|Sammy "reading" before age tw|
- older brother's example
- parents who read to him
- watching children's educational television shows
- access to computer games
- exposure to many books that are of interest
- parents who are happily married and devoted to their family
- generous praise for his accomplishments
Commonly Asked Questions by Parents:When do I start reading to my child? It is never too early to read to a child. Even small babies find pleasure in language. They enjoy being sung and read to, and they like it when you tell them stores and rhymes.They enjoy sitting on your lap sharing the bonding experience.
Is my child really reading or just memorizing? Young children often talk their way through a book using the pictures to guide them. They might use their own words or remember the story by heart. This is not "cheating" but part of beginning to read. As children get older, the pictures continue to help them make good guesses about words they don't know. Keep encouraging them until they really figure out phonics (sounds of letters), blending the sounds, and recognition of sight words.
How many books a day should I read to my child? I recommend three books a day: one that rhymes, one of their choice (even if you have read it numerous times), and a beginner's reading book with just a few words on each page. But the main point is that they are interested in books so expose them to a variety such as traditional and modern stories, rhymes, poetry, songs, and information books. Children love science books because they relate to their world. If you, or your child, are too tired or stressed, do not make it a power struggle to have reading time. It needs to be enjoyable.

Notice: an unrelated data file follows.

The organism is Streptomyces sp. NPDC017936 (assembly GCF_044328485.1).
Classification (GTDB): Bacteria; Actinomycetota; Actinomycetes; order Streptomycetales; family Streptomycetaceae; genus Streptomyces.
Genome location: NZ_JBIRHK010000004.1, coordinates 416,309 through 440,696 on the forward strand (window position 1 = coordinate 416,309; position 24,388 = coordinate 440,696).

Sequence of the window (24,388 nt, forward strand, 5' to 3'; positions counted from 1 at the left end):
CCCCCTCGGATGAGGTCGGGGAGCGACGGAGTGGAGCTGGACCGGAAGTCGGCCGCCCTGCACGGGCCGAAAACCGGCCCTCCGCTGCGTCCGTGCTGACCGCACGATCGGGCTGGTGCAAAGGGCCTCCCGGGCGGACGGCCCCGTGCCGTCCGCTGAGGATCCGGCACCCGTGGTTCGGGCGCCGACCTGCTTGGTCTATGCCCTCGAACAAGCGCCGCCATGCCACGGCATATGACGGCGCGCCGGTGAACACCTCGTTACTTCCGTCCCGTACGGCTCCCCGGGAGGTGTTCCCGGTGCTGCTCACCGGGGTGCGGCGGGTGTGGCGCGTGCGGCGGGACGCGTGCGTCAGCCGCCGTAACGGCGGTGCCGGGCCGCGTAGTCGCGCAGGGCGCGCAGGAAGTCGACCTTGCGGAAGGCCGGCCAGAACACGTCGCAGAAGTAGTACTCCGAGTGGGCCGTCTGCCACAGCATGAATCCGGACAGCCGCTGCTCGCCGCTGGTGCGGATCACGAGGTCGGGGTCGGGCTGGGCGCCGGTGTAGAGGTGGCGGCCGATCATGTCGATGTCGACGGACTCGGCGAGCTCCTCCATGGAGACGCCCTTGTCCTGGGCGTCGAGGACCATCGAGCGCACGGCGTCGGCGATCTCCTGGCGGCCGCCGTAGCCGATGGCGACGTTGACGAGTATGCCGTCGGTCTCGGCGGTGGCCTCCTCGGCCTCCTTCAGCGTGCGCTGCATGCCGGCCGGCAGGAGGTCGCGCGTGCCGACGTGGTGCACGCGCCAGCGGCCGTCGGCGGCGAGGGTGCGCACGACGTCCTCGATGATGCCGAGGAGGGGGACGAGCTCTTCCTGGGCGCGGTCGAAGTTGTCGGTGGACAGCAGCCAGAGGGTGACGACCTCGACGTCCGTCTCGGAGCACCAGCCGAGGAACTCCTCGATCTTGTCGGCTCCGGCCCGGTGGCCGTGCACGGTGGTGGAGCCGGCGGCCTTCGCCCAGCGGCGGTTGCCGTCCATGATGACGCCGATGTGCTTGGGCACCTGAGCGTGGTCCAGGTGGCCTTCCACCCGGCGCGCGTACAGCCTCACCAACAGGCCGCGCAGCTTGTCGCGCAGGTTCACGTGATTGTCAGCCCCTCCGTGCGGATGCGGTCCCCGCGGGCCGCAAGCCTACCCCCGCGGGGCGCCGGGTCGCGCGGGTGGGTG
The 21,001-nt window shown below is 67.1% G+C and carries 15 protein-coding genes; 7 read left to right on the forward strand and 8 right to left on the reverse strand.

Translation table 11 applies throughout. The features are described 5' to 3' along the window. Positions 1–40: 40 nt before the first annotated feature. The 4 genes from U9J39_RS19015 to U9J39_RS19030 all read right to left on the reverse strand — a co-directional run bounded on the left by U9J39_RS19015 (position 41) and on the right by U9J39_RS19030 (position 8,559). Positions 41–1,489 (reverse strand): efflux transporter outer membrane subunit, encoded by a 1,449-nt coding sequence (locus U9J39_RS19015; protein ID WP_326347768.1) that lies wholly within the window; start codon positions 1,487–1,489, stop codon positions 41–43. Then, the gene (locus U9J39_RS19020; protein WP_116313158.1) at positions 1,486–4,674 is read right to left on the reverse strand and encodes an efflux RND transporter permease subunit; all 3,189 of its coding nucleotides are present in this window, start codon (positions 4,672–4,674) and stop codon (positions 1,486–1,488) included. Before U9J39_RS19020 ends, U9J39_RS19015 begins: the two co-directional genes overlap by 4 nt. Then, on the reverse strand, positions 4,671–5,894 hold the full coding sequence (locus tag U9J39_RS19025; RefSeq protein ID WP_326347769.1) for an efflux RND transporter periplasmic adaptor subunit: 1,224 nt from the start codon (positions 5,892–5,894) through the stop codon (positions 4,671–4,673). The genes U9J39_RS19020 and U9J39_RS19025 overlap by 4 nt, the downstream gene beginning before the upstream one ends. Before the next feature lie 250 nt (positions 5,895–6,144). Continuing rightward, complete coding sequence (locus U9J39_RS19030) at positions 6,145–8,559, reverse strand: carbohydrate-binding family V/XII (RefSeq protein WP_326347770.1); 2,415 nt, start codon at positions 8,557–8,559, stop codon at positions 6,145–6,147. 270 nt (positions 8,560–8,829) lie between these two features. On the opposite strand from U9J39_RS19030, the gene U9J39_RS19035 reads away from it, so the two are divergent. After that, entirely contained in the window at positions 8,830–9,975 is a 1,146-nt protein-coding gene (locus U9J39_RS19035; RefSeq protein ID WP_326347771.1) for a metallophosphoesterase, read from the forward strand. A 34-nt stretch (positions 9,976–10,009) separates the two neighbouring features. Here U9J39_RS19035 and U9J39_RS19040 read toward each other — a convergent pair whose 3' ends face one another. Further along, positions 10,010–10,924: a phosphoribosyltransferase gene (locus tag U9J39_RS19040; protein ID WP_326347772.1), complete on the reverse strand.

Should I buy a phonics or reading program? It is not necessary. Many of us older readers learned without one. The key is the 3 Rs: repetition, rhythm and rhyme. You can borrow library books, purchase books that teach phonics, or make your own. There are numerous alphabet sheets available for free on the Internet. I have some sites listed on my blog or just Google "free alphabet or phonics worksheets." There are even free beginning reading books (see my link on right). It is best to have your child learn the lower case letters first because most print is in lower case. I prefer phonics programs that teach the most frequently used letters first, rather than teaching from A through Z, because words can be learned more quickly. For example, teach the letter S making an sssssss sound like a snake. Teach the letter m by eating an M&M and making the mmmm sound. Teach the word Sam. Read Dr. Seuss' book Green Eggs and Ham.
How can I help my child learn to read?
Use animated facial expressions and voice when you read to them. Show them that you have a love of reading. Let them see you reading books, magazines, shopping lists, and signs. We are surrounded by words in our environment. Point to signs and make it a game. Talking about words also helps children learn to read. The first word they may recognize is their name, stop from a stop sign, or a sign in front of a store that you frequent. The first word my nephew read at age three was zoo from an advertisement poster. Children have told me they've gone to the W store which one assumes is Walmart. Praise lavishly whenever a child recognizes a letter or word. Help them learn the sound the letter makes.